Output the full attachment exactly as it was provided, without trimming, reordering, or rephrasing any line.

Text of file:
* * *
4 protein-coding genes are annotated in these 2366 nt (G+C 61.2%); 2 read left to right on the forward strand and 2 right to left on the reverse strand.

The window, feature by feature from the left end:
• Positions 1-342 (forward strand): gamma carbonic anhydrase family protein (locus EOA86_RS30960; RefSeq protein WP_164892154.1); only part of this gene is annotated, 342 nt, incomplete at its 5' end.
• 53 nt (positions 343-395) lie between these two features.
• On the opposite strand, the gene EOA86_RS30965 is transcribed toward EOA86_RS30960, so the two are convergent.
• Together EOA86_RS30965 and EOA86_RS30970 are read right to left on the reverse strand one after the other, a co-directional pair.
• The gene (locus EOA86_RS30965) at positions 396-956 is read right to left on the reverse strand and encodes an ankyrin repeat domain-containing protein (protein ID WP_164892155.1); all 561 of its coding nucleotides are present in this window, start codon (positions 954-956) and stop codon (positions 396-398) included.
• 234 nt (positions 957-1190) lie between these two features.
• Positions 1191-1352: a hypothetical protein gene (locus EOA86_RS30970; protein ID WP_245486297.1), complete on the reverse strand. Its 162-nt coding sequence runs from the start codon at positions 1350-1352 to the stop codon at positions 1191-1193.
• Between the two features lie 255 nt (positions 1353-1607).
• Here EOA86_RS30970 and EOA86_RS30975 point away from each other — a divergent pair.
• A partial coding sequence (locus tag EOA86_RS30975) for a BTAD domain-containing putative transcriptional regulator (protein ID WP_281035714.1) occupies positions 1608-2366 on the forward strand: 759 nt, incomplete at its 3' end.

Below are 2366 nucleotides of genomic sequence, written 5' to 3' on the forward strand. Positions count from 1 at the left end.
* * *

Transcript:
4 protein-coding genes are annotated in these 2366 nt (G+C 61.2%); 2 read left to right on the forward strand and 2 right to left on the reverse strand.

The window, feature by feature from the left end:
• Positions 1-342 (forward strand): gamma carbonic anhydrase family protein (locus EOA86_RS30960; RefSeq protein WP_164892154.1); only part of this gene is annotated, 342 nt, incomplete at its 5' end.
• 53 nt (positions 343-395) lie between these two features.
• On the opposite strand, the gene EOA86_RS30965 is transcribed toward EOA86_RS30960, so the two are convergent.
• Together EOA86_RS30965 and EOA86_RS30970 are read right to left on the reverse strand one after the other, a co-directional pair.
• The gene (locus EOA86_RS30965) at positions 396-956 is read right to left on the reverse strand and encodes an ankyrin repeat domain-containing protein (protein ID WP_164892155.1); all 561 of its coding nucleotides are present in this window, start codon (positions 954-956) and stop codon (positions 396-398) included.
• 234 nt (positions 957-1190) lie between these two features.
• Positions 1191-1352: a hypothetical protein gene (locus EOA86_RS30970; protein ID WP_245486297.1), complete on the reverse strand. Its 162-nt coding sequence runs from the start codon at positions 1350-1352 to the stop codon at positions 1191-1193.
• Between the two features lie 255 nt (positions 1353-1607).
• Here EOA86_RS30970 and EOA86_RS30975 point away from each other — a divergent pair.
• A partial coding sequence (locus tag EOA86_RS30975) for a BTAD domain-containing putative transcriptional regulator (protein ID WP_281035714.1) occupies positions 1608-2366 on the forward strand: 759 nt, incomplete at its 3' end.

Below are 2366 nucleotides of genomic sequence, written 5' to 3' on the forward strand. Positions count from 1 at the left end.